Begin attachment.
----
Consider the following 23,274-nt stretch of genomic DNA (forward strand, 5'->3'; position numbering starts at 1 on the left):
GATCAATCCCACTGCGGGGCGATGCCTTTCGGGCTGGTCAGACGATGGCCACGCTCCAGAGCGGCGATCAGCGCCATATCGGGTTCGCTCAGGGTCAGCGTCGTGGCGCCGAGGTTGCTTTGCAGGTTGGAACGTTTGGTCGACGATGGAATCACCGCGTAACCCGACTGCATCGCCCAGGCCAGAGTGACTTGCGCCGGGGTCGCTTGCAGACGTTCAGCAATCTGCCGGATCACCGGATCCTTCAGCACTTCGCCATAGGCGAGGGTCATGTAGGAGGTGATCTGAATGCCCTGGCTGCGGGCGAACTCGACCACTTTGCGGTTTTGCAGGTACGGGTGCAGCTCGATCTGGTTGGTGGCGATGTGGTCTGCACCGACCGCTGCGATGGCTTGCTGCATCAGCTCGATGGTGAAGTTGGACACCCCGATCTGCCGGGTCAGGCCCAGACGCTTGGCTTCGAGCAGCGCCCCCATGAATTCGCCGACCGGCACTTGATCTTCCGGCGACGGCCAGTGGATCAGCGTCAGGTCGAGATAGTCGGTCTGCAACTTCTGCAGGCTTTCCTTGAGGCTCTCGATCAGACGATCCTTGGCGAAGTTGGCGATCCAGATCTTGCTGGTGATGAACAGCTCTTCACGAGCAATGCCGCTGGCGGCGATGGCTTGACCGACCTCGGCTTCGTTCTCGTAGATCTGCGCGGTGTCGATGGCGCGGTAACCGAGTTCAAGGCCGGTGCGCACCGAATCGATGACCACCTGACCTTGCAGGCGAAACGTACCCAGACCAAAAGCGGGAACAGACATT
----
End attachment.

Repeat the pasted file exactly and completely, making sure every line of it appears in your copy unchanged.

Consider the following 23,274-nt stretch of genomic DNA (forward strand, 5'->3'; position numbering starts at 1 on the left):
GATCAATCCCACTGCGGGGCGATGCCTTTCGGGCTGGTCAGACGATGGCCACGCTCCAGAGCGGCGATCAGCGCCATATCGGGTTCGCTCAGGGTCAGCGTCGTGGCGCCGAGGTTGCTTTGCAGGTTGGAACGTTTGGTCGACGATGGAATCACCGCGTAACCCGACTGCATCGCCCAGGCCAGAGTGACTTGCGCCGGGGTCGCTTGCAGACGTTCAGCAATCTGCCGGATCACCGGATCCTTCAGCACTTCGCCATAGGCGAGGGTCATGTAGGAGGTGATCTGAATGCCCTGGCTGCGGGCGAACTCGACCACTTTGCGGTTTTGCAGGTACGGGTGCAGCTCGATCTGGTTGGTGGCGATGTGGTCTGCACCGACCGCTGCGATGGCTTGCTGCATCAGCTCGATGGTGAAGTTGGACACCCCGATCTGCCGGGTCAGGCCCAGACGCTTGGCTTCGAGCAGCGCCCCCATGAATTCGCCGACCGGCACTTGATCTTCCGGCGACGGCCAGTGGATCAGCGTCAGGTCGAGATAGTCGGTCTGCAACTTCTGCAGGCTTTCCTTGAGGCTCTCGATCAGACGATCCTTGGCGAAGTTGGCGATCCAGATCTTGCTGGTGATGAACAGCTCTTCACGAGCAATGCCGCTGGCGGCGATGGCTTGACCGACCTCGGCTTCGTTCTCGTAGATCTGCGCGGTGTCGATGGCGCGGTAACCGAGTTCAAGGCCGGTGCGCACCGAATCGATGACCACCTGACCTTGCAGGCGAAACGTACCCAGACCAAAAGCGGGAACAGACATT